4. ^ "International Migration Profiles 2002 – Pakistan". Department of Economic and Social Affairs, United Nations. October 2002. Retrieved 13 February 2010.
  5. ^ Homeless in Karachi – Outlook India
  6. ^ "SRI On-Site Action Alert: Rohingya Refugees of Burma and UNHCR's repatriation program – Burma Library". Archived from the original on 11 September 2011. Retrieved 2 April 2010.
  7. ^ "Brits Abroad". BBC News. 6 December 2006. Retrieved 22 January 2010.
  8. ^ Fazl-e-Haider, Syed (11 September 2009), "Chinese shun Pakistan exodus", Asia Times, archived from the original on 13 September 2009, retrieved 11 September 2009((citation)): CS1 maint: unfit URL (link)
  9. ^ Private American Citizens Residing Abroad, Bureau of Consular Affairs, 1999, archived from the original on 26 March 2010, retrieved 17 September 2009
  10. ^ Rashid, Ahmed (26 June 1993). "Blonde Muslims find shelter in Pakistan: Refugees from Bosnia were given a warm welcome in a distant land, Ahmed Rashid writes from Islamabad". The Independent. London.
  11. ^ "Fringe Pakistan: Bengali-speaking Pakistanis demand right to vote". The Express Tribune. 10 March 2012. Retrieved 26 December 2016. Shaikh Muhammad Feroze, the chairman of the committee, said during a press conference on Friday that political parties and the government should acknowledge the sacrifices of their ancestors. 'We live in Sindh and feel proud to be called Sindhis rather than Bengalis. We appeal to Sindhi nationalists and Sindhis to help us in our struggle,' he added. He said that Bengali-speaking people were not given educational rights as they did not possess national identity cards. 'Our children can't get an education after matriculation because colleges ask for the identity cards but the National Database Registration Authority has never accepted us as Pakistani citizens.' Shaikh said that over three million Bengalis and Biharis were grateful to the government for accepting them as Pakistani citizens. 'We postponed a hunger strike planned for March 25 after the government made decisions,' he added. 'We can go on a hunger strike, if our rights are not given.' He claimed that there were 200 settlements of Bengali-speaking people across the country, including 132 in Karachi. They populate different parts of Pakistan, including Thatta, Badin, Hyderabad, Tando Adam and Lahore.
  12. ^ Rehman, Zia Ur (23 February 2015). "Identity issue haunts Karachi's Rohingya population". Dawn. Retrieved 26 December 2016. Their large-scale migration had made Karachi one of the largest Rohingya population centres outside Myanmar but afterwards the situation started turning against them.
  13. ^ Khan, Naimat (12 June 2015). "The Rohingyas of Karachi".
  14. ^ Jaffrey, Shumaila (12 August 2015). "How the Uighurs keep their culture alive in Pakistan". BBC. Retrieved 26 December 2016. Insa is one of a few thousand Uighur Muslims who live in Gilgit. The community is a mix of generations. Some left Xinjiang and the thriving trading town of Kashgar in 1949, while others are later arrivals. Map showing Kashgar and Gilgit. All say they were forced to leave as they were the victims of cultural and religious oppression in China.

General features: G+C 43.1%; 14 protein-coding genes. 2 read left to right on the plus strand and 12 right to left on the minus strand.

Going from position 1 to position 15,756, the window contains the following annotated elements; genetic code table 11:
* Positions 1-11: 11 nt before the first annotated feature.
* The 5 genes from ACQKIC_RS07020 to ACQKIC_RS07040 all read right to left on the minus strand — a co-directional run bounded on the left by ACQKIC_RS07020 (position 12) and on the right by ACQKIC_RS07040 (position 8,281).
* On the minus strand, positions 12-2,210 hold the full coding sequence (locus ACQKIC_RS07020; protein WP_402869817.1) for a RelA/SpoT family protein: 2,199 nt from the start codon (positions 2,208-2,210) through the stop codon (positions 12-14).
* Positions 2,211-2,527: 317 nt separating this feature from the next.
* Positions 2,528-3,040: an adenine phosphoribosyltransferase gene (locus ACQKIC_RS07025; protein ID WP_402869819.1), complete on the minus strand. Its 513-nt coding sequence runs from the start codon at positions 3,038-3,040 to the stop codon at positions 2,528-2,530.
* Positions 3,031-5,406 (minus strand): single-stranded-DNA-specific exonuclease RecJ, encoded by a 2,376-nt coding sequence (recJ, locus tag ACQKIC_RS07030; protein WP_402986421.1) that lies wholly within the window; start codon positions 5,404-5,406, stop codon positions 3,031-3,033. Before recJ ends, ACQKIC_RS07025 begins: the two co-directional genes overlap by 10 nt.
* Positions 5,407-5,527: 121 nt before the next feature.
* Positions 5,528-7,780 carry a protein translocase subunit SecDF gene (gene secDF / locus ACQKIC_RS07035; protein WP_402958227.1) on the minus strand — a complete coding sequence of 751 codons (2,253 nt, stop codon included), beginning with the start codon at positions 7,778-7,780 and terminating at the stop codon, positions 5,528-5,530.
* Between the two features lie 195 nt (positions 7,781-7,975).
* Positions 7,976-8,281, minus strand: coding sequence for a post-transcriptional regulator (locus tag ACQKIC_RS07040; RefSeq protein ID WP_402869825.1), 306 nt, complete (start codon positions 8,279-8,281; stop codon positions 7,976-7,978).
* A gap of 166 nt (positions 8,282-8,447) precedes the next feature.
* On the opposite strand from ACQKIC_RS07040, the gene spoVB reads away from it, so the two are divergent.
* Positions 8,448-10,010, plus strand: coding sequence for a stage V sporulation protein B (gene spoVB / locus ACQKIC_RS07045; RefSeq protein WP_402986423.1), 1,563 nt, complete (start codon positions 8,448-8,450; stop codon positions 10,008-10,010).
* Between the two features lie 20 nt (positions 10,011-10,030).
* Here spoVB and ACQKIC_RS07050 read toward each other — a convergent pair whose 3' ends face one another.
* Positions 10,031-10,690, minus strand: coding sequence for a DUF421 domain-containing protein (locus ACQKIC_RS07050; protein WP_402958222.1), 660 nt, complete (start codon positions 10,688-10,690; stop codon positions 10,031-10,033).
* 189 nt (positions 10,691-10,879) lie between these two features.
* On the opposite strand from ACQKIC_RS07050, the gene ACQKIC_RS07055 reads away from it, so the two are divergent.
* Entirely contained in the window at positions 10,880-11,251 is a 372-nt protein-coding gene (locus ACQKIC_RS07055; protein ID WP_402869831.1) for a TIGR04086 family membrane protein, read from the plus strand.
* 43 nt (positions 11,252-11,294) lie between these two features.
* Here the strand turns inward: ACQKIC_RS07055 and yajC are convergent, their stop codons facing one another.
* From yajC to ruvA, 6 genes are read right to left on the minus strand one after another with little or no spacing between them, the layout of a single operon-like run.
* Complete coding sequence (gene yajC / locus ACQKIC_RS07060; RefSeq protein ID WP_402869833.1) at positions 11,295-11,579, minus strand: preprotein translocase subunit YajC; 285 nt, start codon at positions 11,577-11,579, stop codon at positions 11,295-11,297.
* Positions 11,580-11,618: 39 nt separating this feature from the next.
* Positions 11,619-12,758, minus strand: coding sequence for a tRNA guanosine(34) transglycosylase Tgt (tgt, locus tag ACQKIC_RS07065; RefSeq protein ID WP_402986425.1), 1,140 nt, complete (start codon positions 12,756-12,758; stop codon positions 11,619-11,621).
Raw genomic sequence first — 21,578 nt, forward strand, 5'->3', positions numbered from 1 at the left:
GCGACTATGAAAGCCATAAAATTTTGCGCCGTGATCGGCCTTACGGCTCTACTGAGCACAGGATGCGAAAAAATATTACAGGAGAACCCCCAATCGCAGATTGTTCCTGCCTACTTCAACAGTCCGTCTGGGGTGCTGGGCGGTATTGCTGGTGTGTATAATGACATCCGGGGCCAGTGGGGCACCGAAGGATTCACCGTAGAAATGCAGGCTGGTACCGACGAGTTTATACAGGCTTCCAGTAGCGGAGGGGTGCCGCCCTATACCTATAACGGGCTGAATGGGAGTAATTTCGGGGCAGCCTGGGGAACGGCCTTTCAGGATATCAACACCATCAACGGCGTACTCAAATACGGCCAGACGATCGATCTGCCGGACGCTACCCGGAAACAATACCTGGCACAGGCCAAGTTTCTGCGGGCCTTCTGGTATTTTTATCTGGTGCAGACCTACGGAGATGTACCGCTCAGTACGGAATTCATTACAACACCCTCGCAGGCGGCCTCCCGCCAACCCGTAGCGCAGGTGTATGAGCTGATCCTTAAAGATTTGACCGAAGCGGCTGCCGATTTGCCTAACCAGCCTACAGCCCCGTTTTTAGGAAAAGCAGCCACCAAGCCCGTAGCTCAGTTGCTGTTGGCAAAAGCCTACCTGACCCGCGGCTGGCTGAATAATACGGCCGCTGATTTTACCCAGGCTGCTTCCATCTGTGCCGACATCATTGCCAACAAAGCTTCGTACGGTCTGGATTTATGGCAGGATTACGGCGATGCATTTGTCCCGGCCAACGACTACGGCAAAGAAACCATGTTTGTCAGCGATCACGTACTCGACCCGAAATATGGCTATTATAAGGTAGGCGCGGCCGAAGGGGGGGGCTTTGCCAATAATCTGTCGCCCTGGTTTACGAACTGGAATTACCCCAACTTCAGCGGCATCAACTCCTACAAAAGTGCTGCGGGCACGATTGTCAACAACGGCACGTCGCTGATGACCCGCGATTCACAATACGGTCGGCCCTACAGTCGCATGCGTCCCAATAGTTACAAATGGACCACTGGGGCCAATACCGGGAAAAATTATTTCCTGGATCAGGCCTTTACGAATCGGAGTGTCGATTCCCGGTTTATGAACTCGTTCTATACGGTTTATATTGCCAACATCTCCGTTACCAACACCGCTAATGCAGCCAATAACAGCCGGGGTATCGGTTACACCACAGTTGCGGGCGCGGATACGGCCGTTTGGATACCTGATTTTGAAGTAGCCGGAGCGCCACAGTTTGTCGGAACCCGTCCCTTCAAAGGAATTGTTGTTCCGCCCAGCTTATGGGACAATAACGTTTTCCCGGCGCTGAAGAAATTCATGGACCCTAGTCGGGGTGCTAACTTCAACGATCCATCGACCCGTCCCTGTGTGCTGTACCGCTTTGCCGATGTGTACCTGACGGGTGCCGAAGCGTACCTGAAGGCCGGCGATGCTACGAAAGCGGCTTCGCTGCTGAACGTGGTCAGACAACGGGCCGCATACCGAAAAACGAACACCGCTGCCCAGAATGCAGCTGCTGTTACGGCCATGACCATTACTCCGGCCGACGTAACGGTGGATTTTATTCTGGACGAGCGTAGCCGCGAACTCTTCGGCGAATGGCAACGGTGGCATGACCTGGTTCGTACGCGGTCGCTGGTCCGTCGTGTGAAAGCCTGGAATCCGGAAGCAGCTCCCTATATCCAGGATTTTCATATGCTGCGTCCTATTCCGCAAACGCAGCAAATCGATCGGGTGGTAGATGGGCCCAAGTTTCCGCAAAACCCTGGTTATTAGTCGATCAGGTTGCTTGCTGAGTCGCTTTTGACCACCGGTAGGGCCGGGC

15. ^ Onward Movements of Afghan Refugees (PDF), United Nations High Commission for Refugees, March–April 2021, retrieved 20 August 2021
  16. ^ a b "Registered Afghan Refugees in Pakistan". United Nations High Commission for Refugees. 31 December 2020. Retrieved 20 August 2021.
  17. ^ "Government delivered first new Proof of Registration smartcards to Afghan refugees". United Nations High Commission for Refugees. 25 May 2021. Retrieved 20 August 2021.
  18. ^ "UNHCR welcomes new government policy for Afghans in Pakistan". 2016. Retrieved 20 August 2021.
  19. ^ "Five million illegal immigrants residing in Pakistan". The Express Tribune. 16 January 2012. Retrieved 26 December 2016. ISLAMABAD: Around five million illegal immigrants have been residing in different cities of Pakistan for more than three decades. The illegal immigrants, around two million Bangladeshis, 2.5 million Afghanis and 0.5 million other nationals including Africans, Iranians, Iraqis and Myanmars, are currently living in Quetta, Peshawar, Lahore, Islamabad, Rawalpindi and other cities, an official said on Monday.
  20. ^ "Govt orders action against alimmigrantsiens entering Pakistan". Daily Times. 2 December 2004. Retrieved 17 January 2010.
  21. ^ "Illegal immigrants in Pakistan". National Alien Registration Authority. Retrieved 17 January 2010.
  22. ^ Malik gives 30-day time to illegal immigrants (9 January 2010). "Malik gives 30-day time to illegal immigrants". The Nation. Retrieved 9 January 2010.((cite news)): CS1 maint: numeric names: authors list (link)
  23. ^ "'Get registered in 30 days or face the music': Clock starts ticking for illegal immigrants". Daily Times. 9 January 2010. Retrieved 9 January 2010.
  24. ^ "Immigrants in Karachi warned to get themselves registered in 30 days". Associated Press of Pakistan. 8 January 2010. Archived from the original on 4 March 2012. Retrieved 8 January 2010.
  25. ^ a b Sikander Shaheen (13 January 2010). "Illegal immigrants a grave security threat". The Nation. Archived from the original on 16 September 2011. Retrieved 6 February 2010.
  26. ^ "Sindh Assembly should play its due role". Dawn. 10 February 2009. Retrieved 17 January 2010.
  27. ^ "Illegal immigrants". Dawn. 7 October 2008. Retrieved 17 January 2010.
  28. ^ Fang Yang (8 January 2010). "Illegal immigrants get two weeks to leave Karachi: minister". Xinhua News Agency. Archived from the original on 6 November 2012. Retrieved 8 January 2010.
  29. ^ B.Raman (15 August 2005). "TERRORISM IN SOUTHERN THAILAND: AN UPDATE". South Asia Analysis Group. Archived from the original on 13 June 2010. Retrieved 15 January 2010.
  30. ^ Aamir Latif (24 June 2007). "Immigrant Dream Shattered in Karachi". Islam Online. Archived from the original on 1 August 2007. Retrieved 9 January 2010.
  31. ^ Ruchika Talwar (16 January 2010). "Civil strife". The Indian Express. Retrieved 17 January 2010.
  32. ^ "Steps planned to register illegal aliens". Dawn. 16 January 2009. Retrieved 17 January 2010.